#PortraitofPeril #Netgalley

Sunday, August 30, 2020

Hems & Homicide (1st in The Apron Shop series) by Elizabeth Penney

Hems and Homicide (Apron Shop #1)
ISBN-10 : 1250257948 - Mass Market Paperback $7.99
Publisher : St. Martin's Paperbacks (December 31, 2019), 288 pages.
Review copy courtesy of the publisher and NetGalley.

The blurb:
Iris Buckley is sew ready for a change. After the death of her beloved grandfather, Iris decides to stay in her Maine hometown to help out her widowed grandmother, Anne―and bring her online hand-made apron designs to real-time retail life. Her and Anne’s shop, Ruffles & Bows, is set to include all the latest and vintage linen fashions, a studio for sewing groups and classes, and a friendly orange cat. The only thing that they were not planning to have on the property? A skeleton in the basement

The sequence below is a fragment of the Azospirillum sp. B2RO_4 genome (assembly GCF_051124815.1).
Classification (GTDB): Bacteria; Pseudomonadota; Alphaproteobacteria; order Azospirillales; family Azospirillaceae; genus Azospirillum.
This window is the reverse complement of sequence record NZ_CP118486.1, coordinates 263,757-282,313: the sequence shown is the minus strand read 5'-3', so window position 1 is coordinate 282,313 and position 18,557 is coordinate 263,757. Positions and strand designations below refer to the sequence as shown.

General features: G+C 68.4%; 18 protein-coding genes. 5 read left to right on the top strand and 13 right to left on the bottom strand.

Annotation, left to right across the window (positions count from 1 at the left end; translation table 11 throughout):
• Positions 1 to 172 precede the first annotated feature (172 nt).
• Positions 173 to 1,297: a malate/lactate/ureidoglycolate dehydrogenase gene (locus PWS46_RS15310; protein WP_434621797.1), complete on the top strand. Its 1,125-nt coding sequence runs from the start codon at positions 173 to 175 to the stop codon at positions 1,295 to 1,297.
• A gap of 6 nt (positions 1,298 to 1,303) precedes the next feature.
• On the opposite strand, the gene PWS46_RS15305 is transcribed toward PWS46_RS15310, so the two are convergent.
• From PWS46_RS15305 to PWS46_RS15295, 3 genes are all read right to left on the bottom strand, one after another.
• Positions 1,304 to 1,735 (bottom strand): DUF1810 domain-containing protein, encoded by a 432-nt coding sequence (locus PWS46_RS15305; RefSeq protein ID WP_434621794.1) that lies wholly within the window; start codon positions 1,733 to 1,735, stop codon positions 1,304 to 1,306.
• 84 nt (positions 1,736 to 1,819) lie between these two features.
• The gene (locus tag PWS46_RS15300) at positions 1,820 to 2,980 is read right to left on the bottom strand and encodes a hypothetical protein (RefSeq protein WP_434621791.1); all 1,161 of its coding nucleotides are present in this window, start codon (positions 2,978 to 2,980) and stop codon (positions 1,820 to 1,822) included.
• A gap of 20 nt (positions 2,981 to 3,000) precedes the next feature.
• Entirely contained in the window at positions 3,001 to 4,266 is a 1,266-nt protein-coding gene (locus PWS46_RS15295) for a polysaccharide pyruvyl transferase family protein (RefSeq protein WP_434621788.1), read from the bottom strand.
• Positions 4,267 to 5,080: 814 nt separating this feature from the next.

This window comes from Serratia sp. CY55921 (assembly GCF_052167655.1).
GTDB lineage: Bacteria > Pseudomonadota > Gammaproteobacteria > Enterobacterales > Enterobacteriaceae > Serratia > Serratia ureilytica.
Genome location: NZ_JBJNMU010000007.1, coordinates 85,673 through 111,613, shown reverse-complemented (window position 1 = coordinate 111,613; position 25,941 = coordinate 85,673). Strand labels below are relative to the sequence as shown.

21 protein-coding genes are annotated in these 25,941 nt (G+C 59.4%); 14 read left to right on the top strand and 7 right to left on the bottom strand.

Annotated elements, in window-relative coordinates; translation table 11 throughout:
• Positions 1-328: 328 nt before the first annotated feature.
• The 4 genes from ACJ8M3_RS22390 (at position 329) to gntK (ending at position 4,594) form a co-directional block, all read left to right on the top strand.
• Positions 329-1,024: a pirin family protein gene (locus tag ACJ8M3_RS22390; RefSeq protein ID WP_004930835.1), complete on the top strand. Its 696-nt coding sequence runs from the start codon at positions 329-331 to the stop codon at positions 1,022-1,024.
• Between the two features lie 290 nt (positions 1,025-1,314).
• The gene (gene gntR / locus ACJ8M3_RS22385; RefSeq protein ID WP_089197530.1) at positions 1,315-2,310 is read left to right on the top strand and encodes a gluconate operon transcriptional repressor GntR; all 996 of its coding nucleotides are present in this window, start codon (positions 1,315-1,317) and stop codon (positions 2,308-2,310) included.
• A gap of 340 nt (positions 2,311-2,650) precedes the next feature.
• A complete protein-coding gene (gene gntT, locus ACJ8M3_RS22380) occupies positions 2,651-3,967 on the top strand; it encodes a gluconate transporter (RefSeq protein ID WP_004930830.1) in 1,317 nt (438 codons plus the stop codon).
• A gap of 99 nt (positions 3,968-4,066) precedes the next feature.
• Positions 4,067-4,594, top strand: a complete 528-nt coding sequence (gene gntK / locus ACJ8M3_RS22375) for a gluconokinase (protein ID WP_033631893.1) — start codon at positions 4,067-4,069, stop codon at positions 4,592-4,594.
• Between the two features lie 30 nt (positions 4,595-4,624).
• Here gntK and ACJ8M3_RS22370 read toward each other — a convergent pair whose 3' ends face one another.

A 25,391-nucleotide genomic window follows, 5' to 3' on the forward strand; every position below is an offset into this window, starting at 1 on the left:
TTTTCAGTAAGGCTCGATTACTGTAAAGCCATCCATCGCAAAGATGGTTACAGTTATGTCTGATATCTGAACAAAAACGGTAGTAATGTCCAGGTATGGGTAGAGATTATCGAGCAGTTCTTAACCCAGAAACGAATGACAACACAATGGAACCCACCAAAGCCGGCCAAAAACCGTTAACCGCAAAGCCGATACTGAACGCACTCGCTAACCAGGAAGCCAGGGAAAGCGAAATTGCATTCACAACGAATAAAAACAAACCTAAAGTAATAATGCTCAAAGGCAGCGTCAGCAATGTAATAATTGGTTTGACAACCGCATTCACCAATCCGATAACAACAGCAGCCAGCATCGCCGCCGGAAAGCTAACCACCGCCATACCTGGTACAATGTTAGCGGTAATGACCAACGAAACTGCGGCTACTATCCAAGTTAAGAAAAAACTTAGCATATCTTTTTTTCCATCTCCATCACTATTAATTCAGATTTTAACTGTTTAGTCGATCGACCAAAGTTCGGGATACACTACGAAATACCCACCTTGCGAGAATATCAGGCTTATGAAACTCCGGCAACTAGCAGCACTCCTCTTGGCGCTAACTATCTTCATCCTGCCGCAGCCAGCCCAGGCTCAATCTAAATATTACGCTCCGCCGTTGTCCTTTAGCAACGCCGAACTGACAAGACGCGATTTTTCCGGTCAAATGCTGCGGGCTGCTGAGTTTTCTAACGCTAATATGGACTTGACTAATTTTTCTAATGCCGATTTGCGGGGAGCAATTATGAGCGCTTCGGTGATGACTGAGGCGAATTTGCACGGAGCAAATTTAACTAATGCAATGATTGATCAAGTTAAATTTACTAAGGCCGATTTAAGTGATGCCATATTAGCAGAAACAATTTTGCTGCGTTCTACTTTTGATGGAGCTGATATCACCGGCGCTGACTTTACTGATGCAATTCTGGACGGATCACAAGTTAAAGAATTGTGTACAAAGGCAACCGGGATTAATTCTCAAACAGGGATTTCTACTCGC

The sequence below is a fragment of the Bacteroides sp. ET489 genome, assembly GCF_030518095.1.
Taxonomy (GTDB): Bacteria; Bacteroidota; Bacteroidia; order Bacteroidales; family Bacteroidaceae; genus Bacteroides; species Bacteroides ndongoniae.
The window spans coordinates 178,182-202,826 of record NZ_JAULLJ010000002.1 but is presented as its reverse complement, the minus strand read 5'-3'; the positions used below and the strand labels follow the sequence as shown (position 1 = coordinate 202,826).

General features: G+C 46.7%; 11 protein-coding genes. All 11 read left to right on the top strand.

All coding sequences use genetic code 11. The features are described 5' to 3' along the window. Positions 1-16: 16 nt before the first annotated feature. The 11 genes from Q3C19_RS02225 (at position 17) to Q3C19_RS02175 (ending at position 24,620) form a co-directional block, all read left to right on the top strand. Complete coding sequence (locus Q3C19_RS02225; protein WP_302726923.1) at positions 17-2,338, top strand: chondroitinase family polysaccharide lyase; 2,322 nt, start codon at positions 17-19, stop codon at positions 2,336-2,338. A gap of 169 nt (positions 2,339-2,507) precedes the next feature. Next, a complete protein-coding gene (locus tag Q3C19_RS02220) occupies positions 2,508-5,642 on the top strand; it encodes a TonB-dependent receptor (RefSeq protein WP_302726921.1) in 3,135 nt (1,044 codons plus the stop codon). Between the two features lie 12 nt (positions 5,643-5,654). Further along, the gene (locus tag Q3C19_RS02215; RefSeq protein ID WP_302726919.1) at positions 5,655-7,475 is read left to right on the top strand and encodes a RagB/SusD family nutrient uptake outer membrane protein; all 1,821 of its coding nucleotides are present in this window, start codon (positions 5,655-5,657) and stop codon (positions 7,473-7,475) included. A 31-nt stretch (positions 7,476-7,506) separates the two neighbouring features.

Anne recognizes the remains of an old friend, and when a second body shows up in the apron shop―this time their corrupt landlord, whom Anne had been feuding with for decades―she becomes a prime suspect. Now, it’s up to Iris to help clear her name. Enlisting the help of her old high-school crush Ian Stewart who, like certain fabrics, has only gotten better-looking with age and her plucky BFF Madison Morris, Iris must piece together an investigation to find out who the real killer is. . .and find a way to keep her brand-new business from being scrapped in the process.

My review: